It’s a shame he didn’t get to contest Flanders in the rainbow bands (thanks to coronavirus) but his form is certainly in the right place for Sunday. He won a stage and took a second at the BinckBank Tour earlier this month and last weekend he won Gent-Wevelgem from a small group.

Unfortunately Pedersen had to quit Scheldeprijs on Wednesday with a hamstring ailment so hopefully he’s fine for Sunday. If he is, he’s a great chance. His best bet is probably from a small group, but a solo win is well within his range too.

Pedersen winning Gent-Wevelgem last weekend.

Matteo Trentin (CCC) was in the winning move with Pedersen at Gent-Wevelgem last weekend (and when Pedersen won Worlds last year!) and ended up third. He looked very strong throughout the day and is clearly hungry for Classics success.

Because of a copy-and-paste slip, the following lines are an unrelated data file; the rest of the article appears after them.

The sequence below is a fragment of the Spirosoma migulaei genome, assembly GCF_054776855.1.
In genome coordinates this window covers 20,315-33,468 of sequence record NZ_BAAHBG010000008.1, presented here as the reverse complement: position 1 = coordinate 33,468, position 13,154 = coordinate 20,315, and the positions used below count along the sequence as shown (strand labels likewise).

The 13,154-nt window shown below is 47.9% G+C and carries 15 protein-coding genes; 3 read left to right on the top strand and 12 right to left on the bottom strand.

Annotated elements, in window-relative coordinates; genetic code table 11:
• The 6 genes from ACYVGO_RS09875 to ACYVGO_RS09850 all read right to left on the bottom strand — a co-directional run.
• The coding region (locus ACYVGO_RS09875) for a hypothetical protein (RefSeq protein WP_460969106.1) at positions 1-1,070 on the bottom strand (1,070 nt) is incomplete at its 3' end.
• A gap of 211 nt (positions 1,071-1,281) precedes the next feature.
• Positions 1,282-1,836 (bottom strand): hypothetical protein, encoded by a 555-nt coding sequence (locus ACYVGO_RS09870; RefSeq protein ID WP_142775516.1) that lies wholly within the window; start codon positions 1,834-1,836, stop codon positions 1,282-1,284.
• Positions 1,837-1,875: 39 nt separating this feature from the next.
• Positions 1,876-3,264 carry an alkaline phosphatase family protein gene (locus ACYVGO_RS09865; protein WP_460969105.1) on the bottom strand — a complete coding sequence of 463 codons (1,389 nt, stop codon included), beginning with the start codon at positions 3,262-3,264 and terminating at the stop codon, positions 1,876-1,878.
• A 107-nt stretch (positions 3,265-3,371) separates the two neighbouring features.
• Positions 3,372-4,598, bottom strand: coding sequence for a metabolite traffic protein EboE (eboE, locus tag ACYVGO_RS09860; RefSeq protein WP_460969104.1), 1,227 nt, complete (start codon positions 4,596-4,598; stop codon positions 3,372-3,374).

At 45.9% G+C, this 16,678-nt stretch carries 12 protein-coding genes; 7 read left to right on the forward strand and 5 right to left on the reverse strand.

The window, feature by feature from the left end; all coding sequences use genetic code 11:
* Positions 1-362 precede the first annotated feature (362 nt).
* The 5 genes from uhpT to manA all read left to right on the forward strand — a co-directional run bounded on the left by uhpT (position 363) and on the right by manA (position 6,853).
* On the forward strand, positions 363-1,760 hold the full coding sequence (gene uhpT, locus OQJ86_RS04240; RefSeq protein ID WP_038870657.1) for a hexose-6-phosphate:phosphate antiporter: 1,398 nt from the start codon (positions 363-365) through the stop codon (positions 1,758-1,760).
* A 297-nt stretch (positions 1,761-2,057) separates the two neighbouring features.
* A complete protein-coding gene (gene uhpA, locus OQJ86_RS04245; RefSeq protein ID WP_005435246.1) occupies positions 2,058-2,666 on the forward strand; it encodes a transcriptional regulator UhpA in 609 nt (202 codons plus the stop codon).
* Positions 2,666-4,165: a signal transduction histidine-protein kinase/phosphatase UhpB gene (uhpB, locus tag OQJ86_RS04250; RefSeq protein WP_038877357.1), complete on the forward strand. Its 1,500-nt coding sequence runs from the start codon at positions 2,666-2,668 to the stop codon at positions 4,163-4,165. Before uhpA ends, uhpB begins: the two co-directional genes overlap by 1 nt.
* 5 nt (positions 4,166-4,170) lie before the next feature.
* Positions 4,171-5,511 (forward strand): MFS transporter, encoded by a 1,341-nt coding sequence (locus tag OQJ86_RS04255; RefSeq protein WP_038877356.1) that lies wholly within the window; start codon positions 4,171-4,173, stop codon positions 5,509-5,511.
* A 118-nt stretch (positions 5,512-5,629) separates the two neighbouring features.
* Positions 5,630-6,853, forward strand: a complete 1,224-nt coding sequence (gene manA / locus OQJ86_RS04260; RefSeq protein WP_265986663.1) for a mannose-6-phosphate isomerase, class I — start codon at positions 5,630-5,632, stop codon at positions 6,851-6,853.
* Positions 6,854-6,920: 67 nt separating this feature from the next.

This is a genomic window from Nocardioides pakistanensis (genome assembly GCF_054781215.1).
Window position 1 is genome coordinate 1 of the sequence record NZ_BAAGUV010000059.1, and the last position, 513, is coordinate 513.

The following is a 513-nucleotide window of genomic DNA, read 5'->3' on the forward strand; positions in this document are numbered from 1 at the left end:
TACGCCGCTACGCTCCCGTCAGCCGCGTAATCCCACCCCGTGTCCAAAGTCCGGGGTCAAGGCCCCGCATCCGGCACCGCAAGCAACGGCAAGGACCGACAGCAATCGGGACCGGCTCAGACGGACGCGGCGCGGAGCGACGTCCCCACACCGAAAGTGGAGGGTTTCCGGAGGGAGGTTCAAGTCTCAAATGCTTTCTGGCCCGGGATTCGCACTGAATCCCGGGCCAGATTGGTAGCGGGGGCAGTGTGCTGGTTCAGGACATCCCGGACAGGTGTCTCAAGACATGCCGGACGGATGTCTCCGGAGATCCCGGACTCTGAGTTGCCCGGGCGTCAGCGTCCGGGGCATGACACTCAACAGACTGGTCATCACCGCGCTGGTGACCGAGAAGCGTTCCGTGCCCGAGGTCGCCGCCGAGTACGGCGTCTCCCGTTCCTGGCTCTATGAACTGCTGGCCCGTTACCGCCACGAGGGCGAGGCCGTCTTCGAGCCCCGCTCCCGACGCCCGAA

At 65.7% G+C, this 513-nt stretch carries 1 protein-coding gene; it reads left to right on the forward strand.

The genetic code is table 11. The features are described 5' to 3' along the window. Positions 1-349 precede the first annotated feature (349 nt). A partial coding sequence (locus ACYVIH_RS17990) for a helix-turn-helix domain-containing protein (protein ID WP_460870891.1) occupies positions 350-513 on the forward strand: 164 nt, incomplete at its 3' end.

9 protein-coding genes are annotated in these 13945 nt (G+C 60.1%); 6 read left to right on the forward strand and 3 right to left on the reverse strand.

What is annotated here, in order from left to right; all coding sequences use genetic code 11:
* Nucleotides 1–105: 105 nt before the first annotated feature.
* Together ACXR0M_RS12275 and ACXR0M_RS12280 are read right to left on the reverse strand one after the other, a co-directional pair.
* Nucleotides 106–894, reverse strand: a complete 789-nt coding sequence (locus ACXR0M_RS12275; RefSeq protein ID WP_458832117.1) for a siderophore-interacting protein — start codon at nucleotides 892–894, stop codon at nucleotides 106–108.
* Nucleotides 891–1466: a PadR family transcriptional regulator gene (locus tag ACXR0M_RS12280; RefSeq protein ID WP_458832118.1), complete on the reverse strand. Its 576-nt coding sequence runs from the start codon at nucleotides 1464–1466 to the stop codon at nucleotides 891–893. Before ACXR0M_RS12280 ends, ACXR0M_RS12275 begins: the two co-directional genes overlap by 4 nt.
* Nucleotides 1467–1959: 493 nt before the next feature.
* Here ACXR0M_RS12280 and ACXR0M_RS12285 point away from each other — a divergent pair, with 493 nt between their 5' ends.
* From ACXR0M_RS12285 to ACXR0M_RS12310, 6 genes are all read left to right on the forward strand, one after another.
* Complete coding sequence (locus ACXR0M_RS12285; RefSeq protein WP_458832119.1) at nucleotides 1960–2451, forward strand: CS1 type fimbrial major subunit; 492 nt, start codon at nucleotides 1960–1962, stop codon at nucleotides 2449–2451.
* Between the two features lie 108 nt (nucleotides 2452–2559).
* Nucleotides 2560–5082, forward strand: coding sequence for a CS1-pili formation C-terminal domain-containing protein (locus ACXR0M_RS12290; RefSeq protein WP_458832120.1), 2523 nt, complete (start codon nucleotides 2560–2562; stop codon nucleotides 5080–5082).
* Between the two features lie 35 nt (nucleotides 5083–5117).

The Italian is yet to win with CCC — what better way to break the drought than by winning Flanders? His best result so far is 13th. Based on current form he should easily improve on that come Sunday. Like Pedersen his best chance of victory is probably from a small group, so long as he’s the fastest finisher there. Otherwise he might have to get a bit more creative.

Trentin on the cobbles of Omloop Het Nieuwsblad earlier this year.

Judging by his recent results, Michal Kwiatkowski (Ineos) is on track for a strong Ronde. Fourth at Worlds, sixth at Fleche-Wallonne, 10th at Liege-Bastogne-Liege, sixth at Brabantse Pijl, and all after a stage win at the Tour de France. It was at Flanders back in 2013 that Kwiatkowski really made a name for himself, but, surprisingly, he’s never finished higher than 27th. We can expect that to change on Sunday.